I think we can say that the existential threat against the euro has essentially been overcome," Barroso said in Lisbon. "In 2013 the question won't be if the euro will, or will not, implode," he said.
EU commission President Juan Manuel Barroso has maintained an optimistic stance throughout the crisis, but his comments were in sharp contrast to the new year's message from German chancellor Angela Merkel, who told TV viewers last week that the currency zone faced another rocky 12 months.
City analysts are also deeply concerned that austerity measures demanded by Brussels as the price of bailout funds would lead to prolonged recessions in periphery countries and the need for steeper spending cuts.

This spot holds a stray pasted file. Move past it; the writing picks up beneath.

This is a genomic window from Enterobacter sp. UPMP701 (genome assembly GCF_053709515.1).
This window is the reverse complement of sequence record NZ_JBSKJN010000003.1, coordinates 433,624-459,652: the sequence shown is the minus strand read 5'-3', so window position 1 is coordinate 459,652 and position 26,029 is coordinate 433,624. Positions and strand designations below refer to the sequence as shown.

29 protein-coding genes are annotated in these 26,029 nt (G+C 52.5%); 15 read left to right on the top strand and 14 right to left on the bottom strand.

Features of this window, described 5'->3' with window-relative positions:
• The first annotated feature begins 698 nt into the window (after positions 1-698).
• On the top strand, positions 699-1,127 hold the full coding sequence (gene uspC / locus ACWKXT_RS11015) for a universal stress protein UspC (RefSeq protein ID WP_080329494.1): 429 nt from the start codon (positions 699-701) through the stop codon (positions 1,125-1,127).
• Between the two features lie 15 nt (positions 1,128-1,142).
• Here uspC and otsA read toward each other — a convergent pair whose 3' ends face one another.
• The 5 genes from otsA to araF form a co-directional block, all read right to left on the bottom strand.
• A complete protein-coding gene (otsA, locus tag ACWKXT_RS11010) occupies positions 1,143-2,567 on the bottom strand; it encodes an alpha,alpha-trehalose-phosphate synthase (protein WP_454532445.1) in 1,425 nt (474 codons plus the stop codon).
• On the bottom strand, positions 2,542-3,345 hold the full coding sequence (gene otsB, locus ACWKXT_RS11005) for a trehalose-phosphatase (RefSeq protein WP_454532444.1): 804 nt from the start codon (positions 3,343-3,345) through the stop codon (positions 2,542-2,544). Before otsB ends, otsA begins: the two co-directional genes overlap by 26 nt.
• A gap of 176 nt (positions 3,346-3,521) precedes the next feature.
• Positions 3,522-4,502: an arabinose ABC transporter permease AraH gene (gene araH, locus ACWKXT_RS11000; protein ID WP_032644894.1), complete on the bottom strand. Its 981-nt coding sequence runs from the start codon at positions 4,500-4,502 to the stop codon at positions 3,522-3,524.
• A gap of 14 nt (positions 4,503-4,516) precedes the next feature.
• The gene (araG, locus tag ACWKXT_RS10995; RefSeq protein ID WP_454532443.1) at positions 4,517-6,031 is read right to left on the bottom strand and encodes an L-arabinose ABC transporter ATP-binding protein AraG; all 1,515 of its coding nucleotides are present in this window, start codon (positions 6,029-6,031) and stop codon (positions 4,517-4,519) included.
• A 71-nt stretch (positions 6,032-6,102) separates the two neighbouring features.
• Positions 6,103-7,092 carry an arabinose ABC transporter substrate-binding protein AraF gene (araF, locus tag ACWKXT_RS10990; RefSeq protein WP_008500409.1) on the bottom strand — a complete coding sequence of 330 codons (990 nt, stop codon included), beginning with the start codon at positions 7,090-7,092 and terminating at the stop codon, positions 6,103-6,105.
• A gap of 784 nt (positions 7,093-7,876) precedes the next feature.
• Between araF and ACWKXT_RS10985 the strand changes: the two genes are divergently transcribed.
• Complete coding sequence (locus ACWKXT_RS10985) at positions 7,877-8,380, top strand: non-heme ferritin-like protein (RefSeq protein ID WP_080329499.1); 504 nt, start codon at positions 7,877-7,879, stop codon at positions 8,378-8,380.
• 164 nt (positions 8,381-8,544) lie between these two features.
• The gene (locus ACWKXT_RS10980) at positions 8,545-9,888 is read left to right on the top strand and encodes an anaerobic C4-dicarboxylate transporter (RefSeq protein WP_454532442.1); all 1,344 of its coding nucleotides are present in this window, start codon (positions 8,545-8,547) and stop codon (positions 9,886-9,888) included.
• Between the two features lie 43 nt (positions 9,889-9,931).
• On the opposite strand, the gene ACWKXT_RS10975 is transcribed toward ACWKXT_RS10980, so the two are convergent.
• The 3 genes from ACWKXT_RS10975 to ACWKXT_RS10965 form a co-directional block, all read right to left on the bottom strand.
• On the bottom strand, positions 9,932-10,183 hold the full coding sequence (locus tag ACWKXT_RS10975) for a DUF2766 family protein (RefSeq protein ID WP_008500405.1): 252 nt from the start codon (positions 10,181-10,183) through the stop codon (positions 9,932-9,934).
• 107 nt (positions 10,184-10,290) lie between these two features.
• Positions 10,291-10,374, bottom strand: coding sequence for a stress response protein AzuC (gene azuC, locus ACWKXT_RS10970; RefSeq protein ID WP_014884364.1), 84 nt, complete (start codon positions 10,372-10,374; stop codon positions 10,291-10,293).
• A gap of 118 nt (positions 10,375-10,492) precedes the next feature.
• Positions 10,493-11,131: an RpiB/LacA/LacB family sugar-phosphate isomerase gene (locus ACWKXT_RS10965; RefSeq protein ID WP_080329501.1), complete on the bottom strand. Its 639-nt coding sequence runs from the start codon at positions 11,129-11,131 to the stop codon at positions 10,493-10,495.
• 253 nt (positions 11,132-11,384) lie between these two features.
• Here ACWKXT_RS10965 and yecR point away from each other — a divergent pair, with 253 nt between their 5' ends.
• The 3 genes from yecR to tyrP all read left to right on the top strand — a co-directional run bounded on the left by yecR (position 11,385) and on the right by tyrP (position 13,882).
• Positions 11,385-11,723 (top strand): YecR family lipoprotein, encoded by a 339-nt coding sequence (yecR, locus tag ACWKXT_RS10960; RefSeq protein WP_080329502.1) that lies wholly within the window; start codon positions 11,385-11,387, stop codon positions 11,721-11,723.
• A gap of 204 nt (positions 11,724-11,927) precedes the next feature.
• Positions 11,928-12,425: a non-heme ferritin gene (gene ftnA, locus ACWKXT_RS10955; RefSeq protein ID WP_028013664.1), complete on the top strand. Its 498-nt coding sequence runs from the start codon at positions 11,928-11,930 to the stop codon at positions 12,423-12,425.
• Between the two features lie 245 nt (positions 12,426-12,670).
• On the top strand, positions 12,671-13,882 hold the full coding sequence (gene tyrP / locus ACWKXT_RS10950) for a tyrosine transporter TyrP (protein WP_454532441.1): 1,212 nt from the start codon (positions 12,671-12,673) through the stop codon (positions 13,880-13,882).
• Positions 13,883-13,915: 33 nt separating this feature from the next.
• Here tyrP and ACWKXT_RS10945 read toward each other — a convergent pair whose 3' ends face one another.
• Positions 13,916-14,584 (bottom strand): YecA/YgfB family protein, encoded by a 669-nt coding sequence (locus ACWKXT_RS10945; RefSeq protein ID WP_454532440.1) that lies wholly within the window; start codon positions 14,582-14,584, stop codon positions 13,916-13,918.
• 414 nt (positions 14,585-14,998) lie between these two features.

Cuts to essential public services in Spain, Italy, Greece and Portugal are expected to increase unemployment and lead to further social unrest.
Protests on the streets of Madrid on Monday highlighted the tensions inside the euro area after banner-waving protesters blamed Brussels, Berlin and the right of centre PP government of Mariano Rajoy for privatisations and cuts in healthcare spending.
Elga Bartsch, an analyst at Morgan Stanley, said she was anxious that Barroso and his colleagues in Brussels would fail to resolve long-running disputes over the EU's new institutions.
"The euro crisis seems contained for now. But we think it is not resolved for good. In addressing the fundamental flaws in the euro's institutional set-up, progress on banking union will be key. Assuming no crisis escalation, the euro area should re-emerge from recession and return to sub-par growth. Politics is the main risk," she said.